Improving video-mediated interpreting in legal proceedings
The motivation for Professor Braun’s research arose from the important role of legal interpreting in Europe, where police and courts require interpreters in more than 100 languages every day, making legal interpreters an essential part of the justice system and crucial to ensuring fairness and efficiency of justice. While justice-sector institutions highlight cost and time savings that can be made with video-mediated interpreting, the separation of the interpreter from other participants also poses a high risk of potential miscarriages of justice through miscommunication. The increasing use of videoconferencing and interpreting in the justice sector since the 2000s therefore required systematic investigation, practice-oriented research and training for legal practitioners and interpreters.
Professor Braun’s research received funding from the European Commission Directorate-General for Justice under the title of AVIDICUS (Assessment of Video-Mediated Interpreting in the Criminal Justice System) and was conducted in three phases between 2008-16.
The first AVIDICUS project (2008-11) involved the use of surveys and experimental studies with legal interpreters and justice-sector institutions in Europe to compare the interpreting quality achieved with traditional methods of interpreting and in different configurations of video-mediated interpreting. Several training modules were then piloted in stakeholder workshops and guidelines were developed. Research indicated a number of differences between in-person and video-mediated interpreting, especially a reduction in accuracy and completeness of the interpreters’ performance in video-mediated interpreting, a perception of a reduced sense of presence, and an earlier onset of fatigue.
The aims of AVIDICUS 2 (2011-13) were to further investigate the impact of different variables on video-mediated interpreting including training levels, interpreter experience, and video technology quality. To this end, comparative studies were conducted with the same interpreters as AVIDICUS 1, but this time providing them with short-term training and better equipment. In observational studies of real-life proceedings, the project also explored differences in the communicative dynamics of traditional and video-mediated interpreting such as the way speakers assign turns, intervene for clarification or resolve overlapping speech. Whilst some improvements of adaptive behaviour were observed, communication problems remained despite initial training and improved technology quality. The analysis of the communicative dynamics also revealed differences between traditional and video-mediated settings where the latter seemed to show a reduction in the quality interpretation and a greater fragmentation of communication. The research indicated that a replication of all aspects of face-to-face interpreting may not be the most effective solution for video-mediated proceedings.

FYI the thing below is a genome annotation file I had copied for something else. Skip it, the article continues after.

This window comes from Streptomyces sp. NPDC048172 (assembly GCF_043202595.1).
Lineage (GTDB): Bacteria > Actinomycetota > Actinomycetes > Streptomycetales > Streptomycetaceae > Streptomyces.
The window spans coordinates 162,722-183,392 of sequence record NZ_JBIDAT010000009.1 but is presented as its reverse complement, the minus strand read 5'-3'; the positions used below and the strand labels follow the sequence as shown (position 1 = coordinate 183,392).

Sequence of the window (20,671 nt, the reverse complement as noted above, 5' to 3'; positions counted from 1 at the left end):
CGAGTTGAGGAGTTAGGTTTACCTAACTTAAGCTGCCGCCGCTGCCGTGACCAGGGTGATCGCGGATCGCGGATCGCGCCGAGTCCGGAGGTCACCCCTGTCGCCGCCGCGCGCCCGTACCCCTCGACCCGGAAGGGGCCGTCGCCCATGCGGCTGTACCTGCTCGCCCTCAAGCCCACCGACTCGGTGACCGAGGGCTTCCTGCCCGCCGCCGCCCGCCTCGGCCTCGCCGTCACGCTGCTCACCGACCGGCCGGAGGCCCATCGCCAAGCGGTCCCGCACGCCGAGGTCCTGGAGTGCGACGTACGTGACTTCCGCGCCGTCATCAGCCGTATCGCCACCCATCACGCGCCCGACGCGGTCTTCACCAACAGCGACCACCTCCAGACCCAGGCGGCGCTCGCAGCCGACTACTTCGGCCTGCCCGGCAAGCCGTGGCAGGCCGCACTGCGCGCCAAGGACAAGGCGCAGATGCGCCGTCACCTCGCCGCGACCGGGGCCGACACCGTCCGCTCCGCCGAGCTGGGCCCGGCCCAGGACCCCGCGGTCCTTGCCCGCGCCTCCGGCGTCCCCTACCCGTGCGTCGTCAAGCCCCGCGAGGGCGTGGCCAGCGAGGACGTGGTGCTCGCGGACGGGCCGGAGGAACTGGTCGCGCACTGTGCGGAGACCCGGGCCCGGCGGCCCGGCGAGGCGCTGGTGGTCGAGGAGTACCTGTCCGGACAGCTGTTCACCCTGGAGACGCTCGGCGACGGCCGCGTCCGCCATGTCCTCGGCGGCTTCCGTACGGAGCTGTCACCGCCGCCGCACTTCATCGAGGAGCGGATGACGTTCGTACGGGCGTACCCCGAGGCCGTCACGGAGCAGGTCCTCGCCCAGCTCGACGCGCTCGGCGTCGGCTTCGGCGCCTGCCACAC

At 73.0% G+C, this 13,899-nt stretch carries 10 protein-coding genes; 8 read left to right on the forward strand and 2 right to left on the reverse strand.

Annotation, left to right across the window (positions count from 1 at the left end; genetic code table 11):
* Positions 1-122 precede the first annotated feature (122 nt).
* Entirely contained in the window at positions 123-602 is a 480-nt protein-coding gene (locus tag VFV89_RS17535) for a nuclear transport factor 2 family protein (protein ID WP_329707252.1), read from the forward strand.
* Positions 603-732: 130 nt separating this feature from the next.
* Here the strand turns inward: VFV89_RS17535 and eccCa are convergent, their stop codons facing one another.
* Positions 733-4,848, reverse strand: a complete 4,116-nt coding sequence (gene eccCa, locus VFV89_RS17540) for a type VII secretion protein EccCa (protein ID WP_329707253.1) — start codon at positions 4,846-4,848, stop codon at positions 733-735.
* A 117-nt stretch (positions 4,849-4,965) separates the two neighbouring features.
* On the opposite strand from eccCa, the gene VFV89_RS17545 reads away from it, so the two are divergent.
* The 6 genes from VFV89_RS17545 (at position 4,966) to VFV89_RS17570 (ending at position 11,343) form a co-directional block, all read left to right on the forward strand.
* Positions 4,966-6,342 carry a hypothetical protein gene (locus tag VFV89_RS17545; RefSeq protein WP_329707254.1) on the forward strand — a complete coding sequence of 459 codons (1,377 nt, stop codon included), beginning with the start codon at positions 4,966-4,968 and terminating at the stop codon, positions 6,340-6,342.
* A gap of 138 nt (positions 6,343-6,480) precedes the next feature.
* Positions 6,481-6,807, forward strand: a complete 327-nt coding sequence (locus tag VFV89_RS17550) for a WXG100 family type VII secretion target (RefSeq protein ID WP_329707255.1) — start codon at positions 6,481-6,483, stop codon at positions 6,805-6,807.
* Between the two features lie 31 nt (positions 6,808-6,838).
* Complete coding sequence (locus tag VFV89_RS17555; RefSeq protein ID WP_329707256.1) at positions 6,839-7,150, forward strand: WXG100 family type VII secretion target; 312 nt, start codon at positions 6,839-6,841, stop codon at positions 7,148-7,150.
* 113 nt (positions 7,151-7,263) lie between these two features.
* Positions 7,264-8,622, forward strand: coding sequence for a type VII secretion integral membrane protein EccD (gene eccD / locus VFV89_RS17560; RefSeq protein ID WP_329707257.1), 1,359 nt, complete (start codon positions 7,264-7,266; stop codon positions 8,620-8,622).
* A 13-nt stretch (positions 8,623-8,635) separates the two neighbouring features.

AVIDICUS 3 (2013-16) focused more on the design and implementation of bilingual video conferencing solutions. The main aim was to carry out a comprehensive assessment of existing and planned video conferencing solutions in order to evaluate whether these were fit for the purpose. This involved fieldwork in a number of European countries and interviews with different stakeholder groups. Observed factors included physical and geographical distribution of the participants, types of equipment and transmission, room layout and seating positioning, and participant video conferencing experience.
The AVIDICUS projects were coordinated by the Centre for Translation Studies at the University of Surrey who set up a consortium which included several research institutions such as KU Leuven and Institut Télécom Paris as well as relevant governmental bodies, legal professionals, and legal interpreters. The research in AVIDICUS 3 triggered the development of further training and a comprehensive handbook on bilingual video conferencing. Based on the insight that onsite training can be costly or impractical, AVIDICUS 3 has developed an innovative method for using the medium of video conference to deliver training in bilingual video conferencing.
Professor Braun’s research has enriched the knowledge base of project partners and key stakeholder groups, and her studies have led to the design of research-led but practical solutions that aim at mitigating current problems of video-mediated interpreting. Ultimately, the main goal of the AVIDICUS research has been to maintain and improve the quality of legal interpreting ensuring it is accessible to all citizens regardless of their needs for linguistic mediation.
Since 2015, this work has continued in the European SHIFT project (2015-18, coordinated by the University of Bologna), where Professor Braun and her colleague Dr Elena Davitti, Senior Lecturer in Translation Studies, currently investigate specific features of the interaction in video-mediated interpreting in community and healthcare settings, developing educational materials for these contexts.